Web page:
Craig I totally agree that for 90% of RX jobs the change in RX is is negligable from POW. I thought it was the variable asphericity of the sv designs and the location of the temporal blur/corridor length in PALs that changed from vertex and wrap. Who knows (not me) - I do know that I have made believers out of more than a few large nosed deep set eye progressive wearers who have always had trouble.

    I'm familiar with the default measurements because they are based on averages - more often than not my measurements are the same as a default 5 wrap, 9 panto, 13 vertex.

    Ian

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    Wrap and Vertex are guesses.

    Quote Originally Posted by Tallboy View Post
    Craig I totally agree that for 90% of RX jobs the change in RX is is negligable from POW. I thought it was the variable asphericity of the sv designs and the location of the temporal blur/corridor length in PALs that changed from vertex and wrap. Who knows (not me) - I do know that I have made believers out of more than a few large nosed deep set eye progressive wearers who have always had trouble.

    I'm familiar with the default measurements because they are based on averages - more often than not my measurements are the same as a default 5 wrap, 9 panto, 13 vertex.

    Ian
    I know nothing about the sv logic you mentioned; out of my area of knowledge.

    The problem with the vertex and wrap is you don't know what it is until the RX is done! You can measure to the plano but not to the back curve of the lens on a high plus that is much closer to the eye and the wrap angle is much different and not know until the glasses are already made.

    We are actually going to be able to account for this in our lens designs since we will have all the data but now it is a guess.

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    Prescribed astigmatism, even at low levels, is enough to deform the progressive optics, especially when the axes are oblique (see the illustration below).

    High refractive index lens materials have very steep best form base curves, resulting in increased sag depth, magnification or minification, and weight, not what we would want in a premium ophthalmic lens. For example, my sphere equivalent Rx is about -3.50 DS. Placed on a +2 BC 1.74 index lens results in more than half of a diopter of marginal astigmatism and off-axis power error. Best form would be on a +6 BC (no thanks). A +5.00 DS 1.74 index on a +8 BC results in .75 D marginal astigmatism. Best form would be on a +12 BC (double no thanks)! The only remedy, when using flatter bases curves, is to correct for the increased levels of marginal astigmatism and power error by using capable software on a free-form manufacturing platform.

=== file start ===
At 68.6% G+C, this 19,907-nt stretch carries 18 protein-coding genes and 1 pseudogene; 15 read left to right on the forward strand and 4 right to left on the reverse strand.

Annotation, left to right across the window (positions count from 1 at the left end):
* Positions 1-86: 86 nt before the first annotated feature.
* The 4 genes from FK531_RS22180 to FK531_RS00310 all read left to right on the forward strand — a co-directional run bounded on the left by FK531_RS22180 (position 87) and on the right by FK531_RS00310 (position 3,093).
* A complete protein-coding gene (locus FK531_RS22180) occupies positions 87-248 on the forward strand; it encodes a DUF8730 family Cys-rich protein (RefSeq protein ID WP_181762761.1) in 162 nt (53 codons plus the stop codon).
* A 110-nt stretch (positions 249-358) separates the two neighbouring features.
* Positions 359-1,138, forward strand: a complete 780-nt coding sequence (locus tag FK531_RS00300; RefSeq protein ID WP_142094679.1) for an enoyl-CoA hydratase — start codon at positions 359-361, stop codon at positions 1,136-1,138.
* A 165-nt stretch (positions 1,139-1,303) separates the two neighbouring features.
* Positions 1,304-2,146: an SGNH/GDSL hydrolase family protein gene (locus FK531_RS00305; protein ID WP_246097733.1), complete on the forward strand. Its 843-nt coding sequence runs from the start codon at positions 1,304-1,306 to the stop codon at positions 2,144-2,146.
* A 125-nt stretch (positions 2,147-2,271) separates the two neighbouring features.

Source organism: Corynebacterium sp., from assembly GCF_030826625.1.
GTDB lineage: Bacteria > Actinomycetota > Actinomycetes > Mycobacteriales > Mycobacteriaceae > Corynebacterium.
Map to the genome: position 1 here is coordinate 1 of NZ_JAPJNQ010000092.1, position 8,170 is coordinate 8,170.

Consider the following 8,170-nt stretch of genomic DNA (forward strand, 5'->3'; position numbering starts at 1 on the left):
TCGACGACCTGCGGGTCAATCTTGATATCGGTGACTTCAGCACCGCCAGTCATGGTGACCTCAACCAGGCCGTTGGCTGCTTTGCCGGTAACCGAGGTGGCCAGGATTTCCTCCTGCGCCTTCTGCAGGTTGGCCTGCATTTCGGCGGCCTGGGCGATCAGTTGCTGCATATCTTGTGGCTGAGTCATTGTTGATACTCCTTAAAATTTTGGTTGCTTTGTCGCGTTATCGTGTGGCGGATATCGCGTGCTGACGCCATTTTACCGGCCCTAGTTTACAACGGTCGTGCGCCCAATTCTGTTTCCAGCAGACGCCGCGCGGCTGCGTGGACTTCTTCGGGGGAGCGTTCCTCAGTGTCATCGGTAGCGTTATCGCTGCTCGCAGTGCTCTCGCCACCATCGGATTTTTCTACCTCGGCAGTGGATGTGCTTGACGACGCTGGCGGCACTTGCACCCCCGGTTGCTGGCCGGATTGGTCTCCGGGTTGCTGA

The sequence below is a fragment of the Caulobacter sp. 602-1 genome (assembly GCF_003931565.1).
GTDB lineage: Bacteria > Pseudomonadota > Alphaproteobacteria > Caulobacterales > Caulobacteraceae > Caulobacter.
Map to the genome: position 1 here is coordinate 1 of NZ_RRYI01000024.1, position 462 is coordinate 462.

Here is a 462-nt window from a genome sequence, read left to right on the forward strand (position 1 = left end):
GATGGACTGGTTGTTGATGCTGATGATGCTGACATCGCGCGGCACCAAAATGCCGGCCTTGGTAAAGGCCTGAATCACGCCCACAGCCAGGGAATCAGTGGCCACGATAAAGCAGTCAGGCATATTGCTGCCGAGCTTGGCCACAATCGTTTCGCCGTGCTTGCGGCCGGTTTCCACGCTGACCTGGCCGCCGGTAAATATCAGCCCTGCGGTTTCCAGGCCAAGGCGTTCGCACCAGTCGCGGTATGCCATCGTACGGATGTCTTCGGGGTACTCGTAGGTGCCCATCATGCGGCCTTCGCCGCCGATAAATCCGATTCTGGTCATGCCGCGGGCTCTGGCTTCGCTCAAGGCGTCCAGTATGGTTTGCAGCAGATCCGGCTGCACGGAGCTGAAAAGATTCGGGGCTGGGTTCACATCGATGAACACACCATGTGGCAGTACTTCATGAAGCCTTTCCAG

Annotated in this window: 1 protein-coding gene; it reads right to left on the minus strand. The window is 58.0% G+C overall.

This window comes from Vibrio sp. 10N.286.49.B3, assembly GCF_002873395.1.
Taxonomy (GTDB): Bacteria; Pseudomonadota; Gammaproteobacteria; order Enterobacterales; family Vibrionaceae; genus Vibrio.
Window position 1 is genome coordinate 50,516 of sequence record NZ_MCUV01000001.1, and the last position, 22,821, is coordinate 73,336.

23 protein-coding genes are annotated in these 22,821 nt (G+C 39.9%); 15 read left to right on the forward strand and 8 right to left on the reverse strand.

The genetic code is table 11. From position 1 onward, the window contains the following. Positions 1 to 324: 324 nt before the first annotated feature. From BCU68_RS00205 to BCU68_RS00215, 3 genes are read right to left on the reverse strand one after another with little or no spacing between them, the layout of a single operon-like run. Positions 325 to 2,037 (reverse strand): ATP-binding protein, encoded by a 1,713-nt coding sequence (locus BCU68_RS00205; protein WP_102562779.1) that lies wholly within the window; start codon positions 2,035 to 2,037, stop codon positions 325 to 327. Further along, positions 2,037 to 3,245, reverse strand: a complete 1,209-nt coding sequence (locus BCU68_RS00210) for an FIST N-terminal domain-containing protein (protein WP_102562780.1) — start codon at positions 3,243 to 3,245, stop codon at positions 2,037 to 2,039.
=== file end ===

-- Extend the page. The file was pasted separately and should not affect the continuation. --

Position of wear optimization adds another of layer of optimization that results in additional aberration reduction, both on and off-axis. Inset optimization, by power and IPD, along with other refinements, tend to be additive, where any one optimization might not be significant to the wearer, but multiple areas of refinement are more likely to be noticed.

    Our job is to sort his out for the individual, matching the quality of the optics to the needs of the wearer.
    Attached Thumbnails Attached Thumbnails Optimized PAL Cyl plots.jpg  
    Roberts Optical Ltd.
    Wauwatosa Wi.
    www.roberts-optical.com
    ~~~~~~~~~~~~~~~~~~
    Science is a way of trying not to fool yourself. - Richard P. Feynman

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    Quote Originally Posted by Craig View Post
    I do 100% digital lenses and have for as long as they have been available, but the difference between the standard values used and the actual make almost no mathematical difference in the patient vision.

    The POW measurements are the least important of all the factors and I challenge you to call your lab and ask them what the power difference is when you use defaults vs your measurements.

    Barry is more on an expert than myself and wait to hear his input.
    Craig,
    The idea of taking POW measurements are two fold; they can be applied to both Digital and Conventional Lens Designs. The execution is what matters most, I have always taken Center Pupil measurements, with the addition of the Panto measurement and utilizing Martins formula for tilt. Vertex is important in maintaining equi-distance from the eye to the ocular surface of the lens. None of these are new to you as I am sure that you are well aware of each one's usage but there are many new to the industry that have no idea as to POW measurements application and their importance to optimizing prescription lenses whether our patients are wearing a compensated FF lens or not, our customers deserve the best we can deliver.
    I know some may say that Martins formula applies to aspheric lenses, and that is what I sell.
    I see that Robert has added his two .02 and his conversion rate is equivalent to $50.00 to the .01. (Not kissing your a@# Robert but you deserve a bone with a few accolades)
    Last edited by Paul Smith LDO; 07-29-2016 at 04:02 PM.
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    why not just take pow measurements by hand, then take a 'digital' measurement with you 'super technical' ipad on camera mode? I bet you can even upload the photo to your EHR and have a record of what they picked out for the few who insist the frame isn't what they ordered? The patients get the wow factor, and you can say I told you so. Win-win, right?